So what is the best way to deal with judgment? How can it be turned into a positive? I think these questions are important to ask as really, it’s not going away. People will judge. But I think it’s safe to say that no one wants to live their lives surrounded by negativity, feeling as though they’re being sized up. One would think that in order to effectively deal with negative judgment, you have to stop it at the source. Put up your dukes and face it head on. Give them a taste of their own medicine. Send that snarky comment and sarcastic tone promptly back their way! Right? On the contrary, I believe that it starts and ends with you. Acknowledge that power. You have the capacity to choose whether or not you will foster negativity, or influence it. The negativity can end with you, and that is remarkably significant. No, you can’t determine how another person will treat you, or stop them from misinterpreting the truth, but you can decide how to react to it.

When I am confronted with superficial judgment, I call upon this power. But I am human; sometimes it takes everything in me to combat these negative feelings in a positive way. I would be lying if I told you that I don’t care, that I easily ignore it, and that it doesn’t affect me. It takes work and it takes practice, but I’m working on it! It’s easy to feel defeated when someone isn’t taking you seriously, when they’ve already made their mind up about you, or when you’re not given a chance from the start. It’s an awful feeling to be judged by someone when they don’t know you as a person, when they don’t have all the facts. But I am learning that in that moment, all I can do is rely on truth.


I’m learning to ask myself, what is truth? What is my truth and what do I know? I know that I have the power to change the climate, to choose positivity, and react accordingly. I know that I have the potential to do great things; I know that I am multifaceted and capable. My truth reminds me of my self-worth, of my power and capacity. All of a sudden that superficial judgment presents itself as just that, superficial. Surface level, one-dimensional and lacking all substance.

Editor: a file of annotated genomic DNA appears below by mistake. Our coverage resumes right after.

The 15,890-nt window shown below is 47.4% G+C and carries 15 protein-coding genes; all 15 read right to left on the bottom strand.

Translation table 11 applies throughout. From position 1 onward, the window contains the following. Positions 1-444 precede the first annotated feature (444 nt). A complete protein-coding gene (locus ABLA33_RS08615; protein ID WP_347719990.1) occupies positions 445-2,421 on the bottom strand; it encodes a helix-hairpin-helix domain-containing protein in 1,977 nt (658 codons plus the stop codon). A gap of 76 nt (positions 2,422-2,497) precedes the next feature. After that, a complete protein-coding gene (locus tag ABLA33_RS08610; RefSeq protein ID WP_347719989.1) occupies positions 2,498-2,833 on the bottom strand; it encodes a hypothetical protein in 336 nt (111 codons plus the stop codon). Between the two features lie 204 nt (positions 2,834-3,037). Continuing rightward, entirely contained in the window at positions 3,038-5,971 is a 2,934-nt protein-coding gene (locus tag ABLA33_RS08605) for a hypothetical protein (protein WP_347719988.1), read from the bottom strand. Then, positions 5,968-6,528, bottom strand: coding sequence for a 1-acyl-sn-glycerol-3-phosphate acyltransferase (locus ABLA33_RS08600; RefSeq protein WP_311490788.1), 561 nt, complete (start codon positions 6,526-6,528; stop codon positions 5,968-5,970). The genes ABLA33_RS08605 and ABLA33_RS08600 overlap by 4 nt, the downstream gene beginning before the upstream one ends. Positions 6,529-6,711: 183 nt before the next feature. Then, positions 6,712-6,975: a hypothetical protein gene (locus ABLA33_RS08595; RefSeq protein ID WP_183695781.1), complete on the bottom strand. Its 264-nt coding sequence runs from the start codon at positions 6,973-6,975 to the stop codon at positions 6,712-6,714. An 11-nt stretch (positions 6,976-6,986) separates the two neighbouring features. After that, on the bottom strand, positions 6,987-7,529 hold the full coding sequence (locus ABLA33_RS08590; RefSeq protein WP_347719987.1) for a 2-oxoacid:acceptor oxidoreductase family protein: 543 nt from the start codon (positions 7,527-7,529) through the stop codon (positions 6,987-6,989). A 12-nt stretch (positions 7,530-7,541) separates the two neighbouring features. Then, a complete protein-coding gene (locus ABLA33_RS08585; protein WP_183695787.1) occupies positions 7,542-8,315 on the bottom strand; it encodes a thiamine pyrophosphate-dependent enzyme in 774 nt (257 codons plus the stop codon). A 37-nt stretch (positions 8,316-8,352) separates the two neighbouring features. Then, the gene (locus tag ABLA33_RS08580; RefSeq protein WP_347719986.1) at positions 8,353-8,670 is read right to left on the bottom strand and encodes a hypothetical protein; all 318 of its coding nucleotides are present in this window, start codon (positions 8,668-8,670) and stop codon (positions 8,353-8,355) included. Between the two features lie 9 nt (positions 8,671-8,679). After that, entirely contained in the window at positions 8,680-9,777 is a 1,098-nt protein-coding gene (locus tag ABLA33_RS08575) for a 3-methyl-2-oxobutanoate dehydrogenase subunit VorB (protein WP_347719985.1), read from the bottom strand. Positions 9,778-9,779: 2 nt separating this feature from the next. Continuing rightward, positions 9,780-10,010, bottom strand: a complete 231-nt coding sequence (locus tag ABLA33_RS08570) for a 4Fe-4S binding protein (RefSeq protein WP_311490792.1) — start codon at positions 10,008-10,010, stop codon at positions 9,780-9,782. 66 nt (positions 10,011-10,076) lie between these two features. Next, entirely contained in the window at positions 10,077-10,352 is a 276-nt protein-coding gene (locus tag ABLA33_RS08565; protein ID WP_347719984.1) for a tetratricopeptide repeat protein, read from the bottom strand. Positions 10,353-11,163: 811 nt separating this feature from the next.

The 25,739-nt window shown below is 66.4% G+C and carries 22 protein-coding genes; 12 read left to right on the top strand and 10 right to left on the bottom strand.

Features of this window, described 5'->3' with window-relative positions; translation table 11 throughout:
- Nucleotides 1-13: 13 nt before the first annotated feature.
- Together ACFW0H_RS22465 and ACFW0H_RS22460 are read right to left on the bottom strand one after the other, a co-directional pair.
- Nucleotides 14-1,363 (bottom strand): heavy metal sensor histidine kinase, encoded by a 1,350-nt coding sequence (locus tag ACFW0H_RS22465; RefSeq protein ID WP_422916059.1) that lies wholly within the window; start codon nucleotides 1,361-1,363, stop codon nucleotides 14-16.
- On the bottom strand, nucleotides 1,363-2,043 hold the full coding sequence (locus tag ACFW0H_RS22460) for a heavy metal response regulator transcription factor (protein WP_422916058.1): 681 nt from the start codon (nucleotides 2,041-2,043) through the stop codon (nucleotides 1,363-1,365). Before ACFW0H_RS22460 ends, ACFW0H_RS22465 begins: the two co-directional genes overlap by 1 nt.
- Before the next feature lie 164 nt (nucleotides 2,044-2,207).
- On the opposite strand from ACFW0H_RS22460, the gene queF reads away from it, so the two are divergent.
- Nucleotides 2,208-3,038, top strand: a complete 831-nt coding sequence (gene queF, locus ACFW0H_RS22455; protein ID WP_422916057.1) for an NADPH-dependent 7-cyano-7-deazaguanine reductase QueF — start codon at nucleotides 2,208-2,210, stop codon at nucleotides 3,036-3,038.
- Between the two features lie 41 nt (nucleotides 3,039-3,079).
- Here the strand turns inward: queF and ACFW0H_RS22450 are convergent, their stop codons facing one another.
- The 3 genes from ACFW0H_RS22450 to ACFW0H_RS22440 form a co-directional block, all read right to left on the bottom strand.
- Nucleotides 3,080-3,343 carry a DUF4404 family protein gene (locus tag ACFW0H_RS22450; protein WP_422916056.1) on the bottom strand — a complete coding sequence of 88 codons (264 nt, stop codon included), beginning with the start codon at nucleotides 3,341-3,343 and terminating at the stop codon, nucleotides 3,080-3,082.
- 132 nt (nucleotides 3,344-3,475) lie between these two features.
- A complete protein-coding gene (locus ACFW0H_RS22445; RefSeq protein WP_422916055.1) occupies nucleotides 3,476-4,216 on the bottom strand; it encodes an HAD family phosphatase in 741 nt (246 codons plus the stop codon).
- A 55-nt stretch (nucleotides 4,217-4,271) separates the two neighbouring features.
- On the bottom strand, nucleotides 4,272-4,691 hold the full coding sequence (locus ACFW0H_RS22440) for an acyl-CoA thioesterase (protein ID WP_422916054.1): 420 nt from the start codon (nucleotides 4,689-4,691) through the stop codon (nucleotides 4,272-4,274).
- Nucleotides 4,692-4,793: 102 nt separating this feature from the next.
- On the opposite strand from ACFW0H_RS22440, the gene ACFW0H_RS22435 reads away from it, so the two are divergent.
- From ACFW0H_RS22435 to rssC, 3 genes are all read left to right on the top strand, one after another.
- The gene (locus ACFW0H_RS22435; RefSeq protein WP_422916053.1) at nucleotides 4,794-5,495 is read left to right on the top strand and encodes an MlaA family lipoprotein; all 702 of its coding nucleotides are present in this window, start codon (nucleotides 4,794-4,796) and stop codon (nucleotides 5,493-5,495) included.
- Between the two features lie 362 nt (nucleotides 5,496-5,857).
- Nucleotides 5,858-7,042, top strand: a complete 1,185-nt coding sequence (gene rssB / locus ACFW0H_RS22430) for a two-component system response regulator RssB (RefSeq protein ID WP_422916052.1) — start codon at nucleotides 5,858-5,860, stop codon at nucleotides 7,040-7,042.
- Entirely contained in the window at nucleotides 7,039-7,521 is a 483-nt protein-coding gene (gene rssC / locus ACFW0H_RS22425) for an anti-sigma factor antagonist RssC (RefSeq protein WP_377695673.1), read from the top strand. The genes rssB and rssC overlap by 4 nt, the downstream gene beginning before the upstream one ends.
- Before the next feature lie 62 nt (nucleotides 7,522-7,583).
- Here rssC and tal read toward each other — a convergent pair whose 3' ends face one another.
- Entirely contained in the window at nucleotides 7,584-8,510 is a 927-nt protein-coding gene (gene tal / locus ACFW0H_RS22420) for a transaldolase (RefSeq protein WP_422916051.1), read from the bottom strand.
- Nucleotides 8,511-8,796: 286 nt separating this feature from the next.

Rooting myself in the truth allows me to take a moment, step back and remember that this isn’t personal. Without knowing me, it can’t be. It’s an unfortunate innate reaction, it’s basic instinct. The judgment I’m experiencing is perfunctory and empty; I remind myself to see the situation for what it’s worth. Doing so allows me identify shallow thinking before it breaks me. I can put the judgment in its place in my mind: choose shallow thinking if you prefer, but without giving me a chance, it’s you who are putting yourself at a disadvantage. You are disarmed, and you’ll be blown away when you realize your error in judgment. I know my truth. Let’s choose to begin in a positive place, instead of a jealous, competitive or negative one. Whatever the reason, when negativity comes your way, see it an opportunity to push past first impressions and form a deeper relationship.

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They say ‘you are your own worst critic’ – and some days I think I could be the poster child for this. Although we are often hardest on ourselves, the ability to deal with negative judgment, regardless of the source, lives within you. It’s one thing to recognize how you are perceived by others; it is another to accept this evaluation without considering whether or not it is rooted in truth. Instead, know who you are and concern yourself with fostering self-love, the power is there. It’s totally cheesy, but finding your truth provides the ability to carry yourself confidently and rise about the judgment.